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Swiss adventurers Raphael Domjan, right, and Thierry Plojoux, left, pose with the solar-powered plane SolarStratos during the roll out ceremony at the airbase in Payerne, Switzerland, on December 7, 2016. 

Swiss adventurers Raphael Domjan, right, and Thierry Plojoux, left, pose with the solar-powered plane SolarStratos during the roll out ceremony at the airbase in Payerne, Switzerland, on December 7, 2016. 

(Keystone)

Swiss adventurer Raphaël Domjan, who sailed round the world on the PlanetSolar solar-powered boat, has unveiled a small two-seater solar aircraft with which he hopes to become the first pilot to fly in the stratosphere. Test flights will begin next February.

The plane, which was shown to the press and officials in Payerne on Wednesday, is 8.5 metres (27.8 feet) long and has a wingspan of 24.8 metres. It weighs 450kg, or 990 pounds, and is covered with 22m2 of solar panels.

“Our aircraft can fly at an altitude of 25,000 metres and this opens the door to the possibility of electric and solar commercial aviation, close to space,” said Domjan, the creator of PlanetSolar, the first solar-powered boat to circumnavigate the globe and the initiator and pilot of the new SolarStratos project.

“Our goal is to demonstrate that current technology offers us the possibility to achieve above and beyond what fossil fuels offer. Electric and solar vehicles are amongst the major challenges of the 21st century.”

However, the SolarStratos project, which was initiated in 2014 and has so far cost CHF5 million ($4.95 million), is still in the development phase. The plane, batteries, engines, solar panels and pilot must undergo rigorous testing. The first test flights are due to take place in February 2017, followed by medium-altitude flights in summer. Initial stratospheric flights are scheduled for 2018.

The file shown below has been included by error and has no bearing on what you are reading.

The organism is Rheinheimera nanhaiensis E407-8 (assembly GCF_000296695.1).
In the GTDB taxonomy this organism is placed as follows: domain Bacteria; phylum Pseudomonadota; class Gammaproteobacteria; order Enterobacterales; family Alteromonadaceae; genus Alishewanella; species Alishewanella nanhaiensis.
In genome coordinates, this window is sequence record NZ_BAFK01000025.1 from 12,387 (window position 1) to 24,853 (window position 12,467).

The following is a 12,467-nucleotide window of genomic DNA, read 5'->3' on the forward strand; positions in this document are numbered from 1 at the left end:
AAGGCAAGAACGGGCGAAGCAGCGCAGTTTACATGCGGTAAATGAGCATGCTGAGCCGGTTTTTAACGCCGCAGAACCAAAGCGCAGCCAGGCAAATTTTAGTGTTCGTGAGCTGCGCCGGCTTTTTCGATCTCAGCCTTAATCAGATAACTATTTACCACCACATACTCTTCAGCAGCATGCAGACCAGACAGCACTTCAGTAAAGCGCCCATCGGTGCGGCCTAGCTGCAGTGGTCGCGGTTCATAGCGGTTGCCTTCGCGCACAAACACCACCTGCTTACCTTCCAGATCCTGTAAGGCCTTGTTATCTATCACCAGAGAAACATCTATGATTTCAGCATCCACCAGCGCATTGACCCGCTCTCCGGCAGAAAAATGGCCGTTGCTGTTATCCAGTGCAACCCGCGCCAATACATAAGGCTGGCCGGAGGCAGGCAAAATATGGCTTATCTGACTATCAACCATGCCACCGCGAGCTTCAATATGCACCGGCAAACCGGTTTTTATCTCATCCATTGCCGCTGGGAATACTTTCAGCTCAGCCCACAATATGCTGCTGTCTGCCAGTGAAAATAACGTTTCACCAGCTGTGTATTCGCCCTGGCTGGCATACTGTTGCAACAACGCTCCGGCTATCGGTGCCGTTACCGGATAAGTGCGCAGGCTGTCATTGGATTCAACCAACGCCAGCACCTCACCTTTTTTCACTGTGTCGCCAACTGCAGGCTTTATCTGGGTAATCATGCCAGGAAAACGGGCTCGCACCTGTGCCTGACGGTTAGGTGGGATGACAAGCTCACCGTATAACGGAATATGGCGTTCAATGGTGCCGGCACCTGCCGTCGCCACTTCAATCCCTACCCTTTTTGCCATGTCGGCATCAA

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The team estimates that the journey to and from the stratosphere will take around five and a half hours: 2.5 hours to reach space, followed by 15 minutes of broad daylight and stars, then three hours to return to Earth.

For weight purposes, the aircraft will not be pressurised, so Domjan will wear a spacesuit powered by solar energy – another world first.

His initial goal is to try to beat the world altitude record for a manned solar plane (9,235 metres), established by Solar Impulse pilot André Borschberg in 2010.

If all goes to plan, the second phase of the project will involve the development of high-altitude commercial flights with bigger aircraft. Another idea is to create stratospheric solar drones to replace or support satellites. Such drones are currently being developed by Facebook and Google, among others.

The solar two-seater plane has been built by the company Elektra Solar GmbH and its solar systems were developed by the Swiss Centre for Electronics and Microtechnology (CSEM) in Neuchâtel, together with a team of international specialists.

swissinfo.ch

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